Although the Extreme 3D pro comes with a CD with software, I never found any real use for it. I even don’t have it installed on my current pc, and the stick still works flawlessly. It is the real example of plug-and-play functionality. You can plug it in in a new pc, and it only takes a minute for Windows to configure it before you can start using it. No need for custom drivers to be downloaded and installed, no cumbersome setups to go through or software to program. Most (if not all) flightsim related games will have the axis set up perfectly by default. The only thing left to do for you is program the switches on top of the joystick and on the base. FSX (and FS2002 before it, I never used FS9) will have the trigger by default for the brakes, and the thumb-actuated button on the side to change view categories. The rudder, throttle and hat switch also work by default. What is remarkable is that there is no calibrating software included. Even when you go through your Windows Control Panel, you can’t center the stick or calibrate it. As the stick does produce off-center inputs sometimes, especially after a while of use, this might be a problem, if not for a very simple solution. If the stick does do something unwanted, like sending a rolling command to FSX when the stick is centered, all you have to do is unplug it, leave the stick centered, and plug it back in. Everything will be working fine again when you do. Couldn’t be easier!

My settings:

As an example of how you can use this stick, I’ll tell you how I have its buttons programmed in FSX. Everything is done through the FSX controls window, no other software required.
First of all, I left the trigger and thumb button as default: trigger for the brakes, thumb button (number 2 button) for changing view categories. Obviously, the hat switch is for turning the camera. The 4 buttons on top of the stick I have programmed for flaps up and down (the left 2) and elevator trim up and down (the right 2). I use the 2 most forward buttons on the base for gear and spoilers, the 2 in the middle for the tail hook and wingfold commands (I’m a carrier ops fan) and the ones closest to me are programmed for controlling some of the aircraft lights in FSX. Obviously, there are millions of possible settings, and if you buy this stick, you’ll have to experiment until you find what suits you and your flying style best. Besides for FSX, I also use this stick for MS Combat Flight Simulator (I’ve had all 3), Lock On, Rise of Flight, and then some…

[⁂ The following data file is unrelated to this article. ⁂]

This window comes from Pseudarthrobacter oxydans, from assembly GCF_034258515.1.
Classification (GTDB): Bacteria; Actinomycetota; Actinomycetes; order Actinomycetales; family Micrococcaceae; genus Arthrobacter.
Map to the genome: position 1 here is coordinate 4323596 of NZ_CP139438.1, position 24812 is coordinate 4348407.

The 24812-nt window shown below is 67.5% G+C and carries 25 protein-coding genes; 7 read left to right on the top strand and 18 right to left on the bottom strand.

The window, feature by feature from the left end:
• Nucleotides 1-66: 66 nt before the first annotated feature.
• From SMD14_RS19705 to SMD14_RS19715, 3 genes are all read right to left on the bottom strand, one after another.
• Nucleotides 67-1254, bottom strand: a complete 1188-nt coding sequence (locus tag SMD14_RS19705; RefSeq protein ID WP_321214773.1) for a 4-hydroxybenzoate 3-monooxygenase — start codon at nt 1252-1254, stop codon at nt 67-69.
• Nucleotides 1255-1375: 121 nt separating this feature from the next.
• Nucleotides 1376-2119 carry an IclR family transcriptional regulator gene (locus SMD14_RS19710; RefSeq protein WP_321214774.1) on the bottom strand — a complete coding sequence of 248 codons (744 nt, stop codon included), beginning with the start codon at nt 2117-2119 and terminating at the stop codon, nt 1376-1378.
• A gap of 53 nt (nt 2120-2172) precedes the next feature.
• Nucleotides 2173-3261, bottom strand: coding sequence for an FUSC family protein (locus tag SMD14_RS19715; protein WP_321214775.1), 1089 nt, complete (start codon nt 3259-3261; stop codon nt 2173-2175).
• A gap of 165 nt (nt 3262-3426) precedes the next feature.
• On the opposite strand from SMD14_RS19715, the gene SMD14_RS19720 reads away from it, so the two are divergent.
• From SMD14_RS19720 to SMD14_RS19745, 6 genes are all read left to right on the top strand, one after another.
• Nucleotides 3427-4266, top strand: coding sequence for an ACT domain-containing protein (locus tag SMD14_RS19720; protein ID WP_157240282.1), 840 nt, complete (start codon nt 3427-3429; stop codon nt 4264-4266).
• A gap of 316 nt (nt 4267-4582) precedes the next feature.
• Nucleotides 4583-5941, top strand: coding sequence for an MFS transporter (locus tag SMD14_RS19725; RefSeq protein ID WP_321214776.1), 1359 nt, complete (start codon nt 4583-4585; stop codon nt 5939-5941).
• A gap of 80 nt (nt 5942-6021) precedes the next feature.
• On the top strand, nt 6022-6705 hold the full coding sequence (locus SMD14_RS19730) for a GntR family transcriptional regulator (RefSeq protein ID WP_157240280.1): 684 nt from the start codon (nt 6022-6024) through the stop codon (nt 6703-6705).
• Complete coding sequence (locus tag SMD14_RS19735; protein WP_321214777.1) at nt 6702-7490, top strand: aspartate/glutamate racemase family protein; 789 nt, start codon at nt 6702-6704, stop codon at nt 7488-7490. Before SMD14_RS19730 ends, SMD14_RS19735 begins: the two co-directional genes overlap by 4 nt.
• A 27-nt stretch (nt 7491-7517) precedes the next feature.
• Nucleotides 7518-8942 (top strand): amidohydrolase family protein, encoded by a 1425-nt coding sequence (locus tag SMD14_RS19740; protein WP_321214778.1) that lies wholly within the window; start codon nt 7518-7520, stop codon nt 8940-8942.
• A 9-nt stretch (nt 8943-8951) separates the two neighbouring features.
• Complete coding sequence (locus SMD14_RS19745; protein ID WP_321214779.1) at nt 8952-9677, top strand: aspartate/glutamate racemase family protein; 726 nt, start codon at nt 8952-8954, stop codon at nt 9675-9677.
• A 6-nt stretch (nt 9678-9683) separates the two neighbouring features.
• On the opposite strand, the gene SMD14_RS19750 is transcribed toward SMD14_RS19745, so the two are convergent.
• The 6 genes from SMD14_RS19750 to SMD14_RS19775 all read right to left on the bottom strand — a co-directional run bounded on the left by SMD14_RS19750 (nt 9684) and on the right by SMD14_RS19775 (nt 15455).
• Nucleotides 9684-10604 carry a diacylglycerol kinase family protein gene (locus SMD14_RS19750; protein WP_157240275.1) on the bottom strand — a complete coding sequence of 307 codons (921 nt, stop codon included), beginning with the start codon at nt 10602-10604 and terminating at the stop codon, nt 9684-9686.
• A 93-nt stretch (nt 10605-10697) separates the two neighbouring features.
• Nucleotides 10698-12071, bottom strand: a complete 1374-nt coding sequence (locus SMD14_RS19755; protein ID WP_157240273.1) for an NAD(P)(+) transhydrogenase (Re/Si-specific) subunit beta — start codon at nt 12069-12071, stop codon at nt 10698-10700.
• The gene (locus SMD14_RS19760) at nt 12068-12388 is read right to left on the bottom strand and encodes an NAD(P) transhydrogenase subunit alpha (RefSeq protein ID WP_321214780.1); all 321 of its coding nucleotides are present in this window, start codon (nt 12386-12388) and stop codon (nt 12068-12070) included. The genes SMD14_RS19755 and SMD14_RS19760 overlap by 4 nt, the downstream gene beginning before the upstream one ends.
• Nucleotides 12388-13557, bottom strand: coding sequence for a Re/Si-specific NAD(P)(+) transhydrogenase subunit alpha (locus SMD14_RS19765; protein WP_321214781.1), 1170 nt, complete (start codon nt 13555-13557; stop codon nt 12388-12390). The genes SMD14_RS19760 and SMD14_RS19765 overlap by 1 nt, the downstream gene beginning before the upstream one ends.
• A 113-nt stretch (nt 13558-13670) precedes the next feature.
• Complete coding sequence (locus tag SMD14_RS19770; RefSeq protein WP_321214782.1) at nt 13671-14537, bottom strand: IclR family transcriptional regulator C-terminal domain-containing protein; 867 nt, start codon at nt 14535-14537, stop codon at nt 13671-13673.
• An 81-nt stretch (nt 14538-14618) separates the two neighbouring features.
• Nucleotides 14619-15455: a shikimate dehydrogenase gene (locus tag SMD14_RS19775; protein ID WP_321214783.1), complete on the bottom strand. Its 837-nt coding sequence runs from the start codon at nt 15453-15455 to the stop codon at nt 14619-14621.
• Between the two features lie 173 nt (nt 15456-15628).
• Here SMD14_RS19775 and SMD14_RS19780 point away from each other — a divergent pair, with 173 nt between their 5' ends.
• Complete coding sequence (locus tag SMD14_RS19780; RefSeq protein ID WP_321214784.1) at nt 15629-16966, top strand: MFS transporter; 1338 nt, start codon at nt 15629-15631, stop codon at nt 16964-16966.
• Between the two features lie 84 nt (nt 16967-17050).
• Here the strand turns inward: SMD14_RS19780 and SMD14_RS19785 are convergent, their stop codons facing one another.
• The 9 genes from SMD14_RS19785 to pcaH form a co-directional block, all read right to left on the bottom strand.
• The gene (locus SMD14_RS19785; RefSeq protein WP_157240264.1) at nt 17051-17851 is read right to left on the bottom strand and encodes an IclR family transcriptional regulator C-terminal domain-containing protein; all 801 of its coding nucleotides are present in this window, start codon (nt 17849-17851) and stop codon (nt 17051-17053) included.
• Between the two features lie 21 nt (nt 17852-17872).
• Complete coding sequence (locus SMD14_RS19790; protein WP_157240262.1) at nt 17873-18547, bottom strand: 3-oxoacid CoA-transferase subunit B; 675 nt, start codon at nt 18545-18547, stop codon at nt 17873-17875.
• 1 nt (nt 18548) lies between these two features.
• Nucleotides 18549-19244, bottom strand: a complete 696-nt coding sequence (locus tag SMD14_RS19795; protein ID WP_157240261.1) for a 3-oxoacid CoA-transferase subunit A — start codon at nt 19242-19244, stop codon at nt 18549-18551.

Conclusion:

Even though I now have a much more advanced Saitek X-52 Pro, I find myself regularly falling back to the durable and reliable Logitech Extreme 3D Pro. It has no LED lighting, no LCD screens, or other such stuff that breaks easily. It also doesn’t have over a hundred programmable controls, but in the end, although those can be useful, you don’t really need that in my opinion. This is a joystick that excels in ease-of-use, reliability and durability, and I love it for that. It also has near perfect build-quality. It’s not super cheap (and it certainly wasn’t when I bought it) but that’s the price you pay for the traits I’ve named above. I’ve seen cheaper sticks not being used half as much break down in not half the time. If you’re looking for an easy-to-use stick, which is very durable and will serve for a long time, this is the one for you.

Like:

  • Easy to use
  • Durable
  • reliable

Don’t like:

  • apart from the odd inputs when the joystick was centered (which only started happening after 4+ years of intense use on mine) I can’t say there’s anything I don’t like about this joystick.

Rating:

5 out of 5


Useful links:

Logitech Product Page

Pricing:

Dependant on location, I’ve seen anything between US$ 30 and US$ 70. (not including shipping)

3 comments to Logitech Extreme 3D Pro Review

  • BdJ

    Can you tell what your joystick settings are with the Extreme 3D? (null zone, sensitivity etcetc)

  • I only have one problem with it (we have a FFB version, which I don’t use, preferring my Saitek CyborgX or whatever they’ve named it this week…) which is now common to a lot of joysticks, as you say in the review.

    What on Earth is the point of putting the throttle on the back of the stick? It doesn’t get in my way with the Logitech stick, but it makes it far too small to use with any degree of accuracy, in my experience, and it is an utterly unintuitive place to have the control.

    Does anyone actually know why so many hardware developers have gone down this route?

  • Lars

    @ BdJ, I never changed the sensitivity settings, so they’re in the default middle position for me.
    Dead zones were also the same for years, but I increased them a little when I started having problems with the centring of the stick, as described in the review. So now, they’re at about 1 third for elevator and aileron, and in the middle for rudder.

    @Ian P, it is indeed small, but with some practice, I’ve been able to use it quite accurately. There’s no play on the throttle lever, so that at least helps a little.
    I have absolutely no idea why developer do what they do… :P

    Lars